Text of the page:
President Barack Obama’s final State of the Union address came up short of the facts on several topics. Obama apparently omitted part of his presidency in boasting of nearly 900,000 manufacturing jobs “in the past six years.” Over his entire time in office, manufacturing jobs have gone down by 230,000.
Apparently, the market isn't buying the notion that a Saudi Aramco IPO will be enough to shore up Riyadh's fiscal fiasco...
The collapse of China's economy will have serious implications for India, the country's top investment banker warns. With exports in free fall and the government caught between fiscal retrenchment and the need to keep the economy afloat, it could be a rough year for the country Goldman swears will be a top economic performer in 2016.
"Saudi Aramco confirms that it has been studying various options to allow broad public participation in its equity through the listing in the capital markets of an appropriate percentage of the Company’s shares and/or the listing of a bundle its downstream subsidiaries."
Market psychology established in recent years is reversing. Market volatility is rising and will remain pervasive for a while as psychology, the change in direction of Fed policy, and the increases in general uncertainties, will all conspire to shape an environment ripe for sharp spikes in volatility which will be further amplified by rickety market liquidity.
On the heels of a tumultuous weekend that saw Saudi Arabia cut diplomatic ties with Iran after the Saudi embassy was torched by protesters angry at the execution of a prominent Shiite cleric, CDS spreads for the kingdom have blown out to six-year wides while the implied odds of the riyal peg finally breaking are hitting new record highs.
If you are an institutional investor and you bought Novo Banco bonds, you just had a bad morning...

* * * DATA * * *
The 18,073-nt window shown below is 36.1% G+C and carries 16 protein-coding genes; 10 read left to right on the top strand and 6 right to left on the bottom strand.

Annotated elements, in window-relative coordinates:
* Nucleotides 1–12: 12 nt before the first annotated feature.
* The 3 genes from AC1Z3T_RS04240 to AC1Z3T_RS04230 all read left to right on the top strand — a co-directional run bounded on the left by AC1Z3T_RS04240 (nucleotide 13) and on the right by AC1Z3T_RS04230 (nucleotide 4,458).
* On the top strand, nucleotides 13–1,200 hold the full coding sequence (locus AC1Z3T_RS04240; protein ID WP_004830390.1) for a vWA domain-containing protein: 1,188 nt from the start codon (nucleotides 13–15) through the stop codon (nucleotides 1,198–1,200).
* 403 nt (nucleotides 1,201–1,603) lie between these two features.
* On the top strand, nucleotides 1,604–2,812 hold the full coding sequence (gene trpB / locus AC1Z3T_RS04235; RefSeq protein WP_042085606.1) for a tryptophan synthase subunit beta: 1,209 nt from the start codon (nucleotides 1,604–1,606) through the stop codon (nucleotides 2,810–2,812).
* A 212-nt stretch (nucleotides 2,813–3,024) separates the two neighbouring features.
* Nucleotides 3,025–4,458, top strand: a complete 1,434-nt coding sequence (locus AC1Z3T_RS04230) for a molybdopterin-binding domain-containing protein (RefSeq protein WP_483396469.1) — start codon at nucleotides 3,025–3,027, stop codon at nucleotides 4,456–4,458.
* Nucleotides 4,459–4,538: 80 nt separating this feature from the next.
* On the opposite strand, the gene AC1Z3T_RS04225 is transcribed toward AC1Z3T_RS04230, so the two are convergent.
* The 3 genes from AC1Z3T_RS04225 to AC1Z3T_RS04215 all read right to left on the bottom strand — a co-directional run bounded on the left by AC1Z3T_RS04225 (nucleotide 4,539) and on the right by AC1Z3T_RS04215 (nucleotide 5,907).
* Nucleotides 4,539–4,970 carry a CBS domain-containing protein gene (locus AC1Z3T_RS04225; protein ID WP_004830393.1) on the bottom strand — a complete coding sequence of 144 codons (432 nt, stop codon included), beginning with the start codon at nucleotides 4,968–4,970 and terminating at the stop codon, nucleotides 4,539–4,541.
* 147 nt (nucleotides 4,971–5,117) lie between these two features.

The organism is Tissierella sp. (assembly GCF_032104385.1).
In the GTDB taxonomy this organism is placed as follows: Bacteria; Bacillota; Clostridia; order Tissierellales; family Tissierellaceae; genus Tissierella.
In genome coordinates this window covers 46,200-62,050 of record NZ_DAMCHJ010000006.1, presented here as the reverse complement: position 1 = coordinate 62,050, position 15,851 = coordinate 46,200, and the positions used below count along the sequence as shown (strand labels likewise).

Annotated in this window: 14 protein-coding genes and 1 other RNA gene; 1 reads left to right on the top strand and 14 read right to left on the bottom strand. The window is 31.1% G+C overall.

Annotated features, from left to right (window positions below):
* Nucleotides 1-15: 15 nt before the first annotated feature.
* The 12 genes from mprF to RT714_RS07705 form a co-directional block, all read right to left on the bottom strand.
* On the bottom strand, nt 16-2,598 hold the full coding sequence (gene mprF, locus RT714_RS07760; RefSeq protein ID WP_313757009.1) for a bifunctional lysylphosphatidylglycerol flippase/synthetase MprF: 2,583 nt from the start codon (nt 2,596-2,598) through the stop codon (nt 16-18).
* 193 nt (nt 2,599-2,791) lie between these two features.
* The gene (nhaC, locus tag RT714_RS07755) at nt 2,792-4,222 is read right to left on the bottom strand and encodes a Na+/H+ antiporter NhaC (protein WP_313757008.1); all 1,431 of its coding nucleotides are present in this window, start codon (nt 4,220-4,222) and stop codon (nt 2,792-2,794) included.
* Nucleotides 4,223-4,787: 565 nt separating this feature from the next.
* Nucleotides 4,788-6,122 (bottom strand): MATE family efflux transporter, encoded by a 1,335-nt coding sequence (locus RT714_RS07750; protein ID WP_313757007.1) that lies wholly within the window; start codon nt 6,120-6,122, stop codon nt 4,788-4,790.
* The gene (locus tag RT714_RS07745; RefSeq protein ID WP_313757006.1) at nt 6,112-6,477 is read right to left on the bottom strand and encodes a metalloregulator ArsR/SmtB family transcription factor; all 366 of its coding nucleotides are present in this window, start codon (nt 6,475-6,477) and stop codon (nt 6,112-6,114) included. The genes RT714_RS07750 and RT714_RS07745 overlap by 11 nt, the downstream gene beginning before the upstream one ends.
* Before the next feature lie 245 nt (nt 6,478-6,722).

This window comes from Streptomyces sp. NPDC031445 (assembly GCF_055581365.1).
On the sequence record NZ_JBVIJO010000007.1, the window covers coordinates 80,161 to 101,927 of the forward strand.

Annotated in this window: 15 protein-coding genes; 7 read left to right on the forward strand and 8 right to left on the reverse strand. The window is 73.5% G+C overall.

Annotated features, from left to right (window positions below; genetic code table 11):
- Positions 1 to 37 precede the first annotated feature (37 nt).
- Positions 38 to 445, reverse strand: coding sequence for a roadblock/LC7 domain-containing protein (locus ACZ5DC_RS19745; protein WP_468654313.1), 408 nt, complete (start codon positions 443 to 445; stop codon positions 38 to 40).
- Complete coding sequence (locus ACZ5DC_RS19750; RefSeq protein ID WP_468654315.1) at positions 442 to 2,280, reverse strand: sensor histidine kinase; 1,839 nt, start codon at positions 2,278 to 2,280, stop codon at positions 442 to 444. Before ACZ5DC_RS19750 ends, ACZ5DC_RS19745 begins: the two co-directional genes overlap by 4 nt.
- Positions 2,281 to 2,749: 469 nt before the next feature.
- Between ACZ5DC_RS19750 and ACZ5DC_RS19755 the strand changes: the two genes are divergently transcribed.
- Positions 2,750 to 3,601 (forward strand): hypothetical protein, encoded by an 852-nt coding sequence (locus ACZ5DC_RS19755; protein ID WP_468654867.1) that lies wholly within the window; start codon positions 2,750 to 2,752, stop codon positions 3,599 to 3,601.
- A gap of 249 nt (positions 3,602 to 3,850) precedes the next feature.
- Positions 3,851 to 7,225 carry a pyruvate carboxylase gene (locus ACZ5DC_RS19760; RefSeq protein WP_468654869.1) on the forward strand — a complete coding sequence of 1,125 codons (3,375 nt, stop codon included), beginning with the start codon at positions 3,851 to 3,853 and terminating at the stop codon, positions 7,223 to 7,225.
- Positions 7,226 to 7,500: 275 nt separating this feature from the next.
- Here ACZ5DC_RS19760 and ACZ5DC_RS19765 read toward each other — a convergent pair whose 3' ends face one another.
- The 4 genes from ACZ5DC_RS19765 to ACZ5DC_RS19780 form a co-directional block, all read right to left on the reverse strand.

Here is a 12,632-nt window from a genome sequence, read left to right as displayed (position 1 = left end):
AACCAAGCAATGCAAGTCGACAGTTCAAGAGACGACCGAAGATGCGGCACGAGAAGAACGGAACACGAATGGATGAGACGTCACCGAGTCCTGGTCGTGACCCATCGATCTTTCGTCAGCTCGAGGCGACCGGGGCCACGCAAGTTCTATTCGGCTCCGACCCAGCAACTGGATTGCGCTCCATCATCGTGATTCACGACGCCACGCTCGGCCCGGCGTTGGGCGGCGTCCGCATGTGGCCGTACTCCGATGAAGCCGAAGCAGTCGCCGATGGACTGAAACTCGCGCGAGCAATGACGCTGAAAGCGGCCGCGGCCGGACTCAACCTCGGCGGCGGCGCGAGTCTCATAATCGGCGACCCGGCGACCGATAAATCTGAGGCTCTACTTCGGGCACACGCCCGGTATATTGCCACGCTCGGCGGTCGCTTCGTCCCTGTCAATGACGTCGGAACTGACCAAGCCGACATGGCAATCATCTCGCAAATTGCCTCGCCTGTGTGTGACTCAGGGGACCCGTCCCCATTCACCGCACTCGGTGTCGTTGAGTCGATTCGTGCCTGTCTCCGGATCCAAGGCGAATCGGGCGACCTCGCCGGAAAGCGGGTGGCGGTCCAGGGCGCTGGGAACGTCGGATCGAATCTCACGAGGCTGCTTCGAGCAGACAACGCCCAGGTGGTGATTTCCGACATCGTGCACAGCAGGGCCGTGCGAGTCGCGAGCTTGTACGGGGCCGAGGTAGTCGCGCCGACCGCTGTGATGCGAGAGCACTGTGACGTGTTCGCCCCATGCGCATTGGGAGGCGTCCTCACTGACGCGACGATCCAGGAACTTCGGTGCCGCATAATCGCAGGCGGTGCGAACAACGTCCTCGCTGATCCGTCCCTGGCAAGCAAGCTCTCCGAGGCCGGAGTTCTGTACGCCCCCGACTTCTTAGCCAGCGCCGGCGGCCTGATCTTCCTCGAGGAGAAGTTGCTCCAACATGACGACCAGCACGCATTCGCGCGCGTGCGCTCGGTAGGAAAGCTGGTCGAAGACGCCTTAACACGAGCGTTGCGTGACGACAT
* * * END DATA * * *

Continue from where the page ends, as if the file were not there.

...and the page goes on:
“We will satisfy the demand of our customers. We no longer limit production. If there is demand, we will respond. We have the capacity to respond to demand," Saudi oil minister Ali al-Naimi told reporters on Wednesday, underscoring the kingdom's belligerent stance as "lower for longer" heads into 2016. Meanwhile, Russia's Finance Ministry may reconsider its forecast for $50/bbl crude, a move which could inflate Moscow's budget deficit.
As the ruble plunges to record lows against the dollar, we take a close look at the outlook for inflation and GDP growth in 2016 in the context of The Kremlin's budget, which assumes $50/bbl crude. We also ask whether the deficit - expected to balloon to 4.4% of GDP in the event oil hovers around $35/bbl - will grow as a result of a planned bailout for insolvent state lender VEB.
- The World's Richest People Got Poorer This Year (BBG)
- Oil hovers near 11-year lows on abundant supply, slowing demand (Reuters)
- Oil-Producing States Battered as Tax-Gushing Wells Are Shut Down (BBG)
- A Bold Few Traders Earn Billions Flouting Rivals (WSJ)
- Islamic State ruling aims to settle who can have sex with female slaves (Reuters)
- Winter Storm Snarls Republican Presidential Traffic (BBG)
- Donald Trump Urges Supporters to the Polls (BBG)
Following yesterday's budget (deficit) and the 'sacrifice-the-people's-comfort-for-the-death-of-US-Shale' plan that we detailed here, it appears market concerns about Saudi Arabia's forward-looking health are rising. As Bloomberg reports, USDSAR 12-month forwards jumped 250pts (the most since December 2007) to 725bps (the highest level since March 1999) implying expectations of a looming de-pegged, devaluation. Perhaps just as worrying is this is the same pattern that played out in August as Yuan weakness sparked HIBOR stress, leading to SAR forward weakness and then US equity market collapse.
In a bid to shore up its finances in the face of self-inflicted oil wounds, Saudi Arabia is shaking up the welfare state by raising prices on everything from domestic fuel to water. Apparently, persisting in the war of attrition against the US shale complex is paramount - even if it means making life harder for everyday Saudis so the monarchy can buy itself some budget breathing room.
Saudi Arabia has released its official budget numbers for 2015 as well as projections for next year. As it turns out, Riyadh is weathering the storm better than analysts expected, meaning the war of attrition with US producers is likely to continue for the foreseeable future, meaning "lower for longer" oil prices and even more shale defaults in the future.
- Oil up after U.S. crude stocks drop, still close to 11-year lows (Reuters)
- Global Stocks Rally; Mining, Metals Shares Lead Gains (WSJ)
- OPEC Sees Demand for Its Crude Oil Falling for Rest of Decade (BBG)
- The Trouble With Sovereign-Wealth Funds (WSJ)
- U.S. Calls for 256% Tariff on Imports of Steel From China (BBG)
- Iraqi troops expected to drive ISIS from Ramadi in days (Reuters)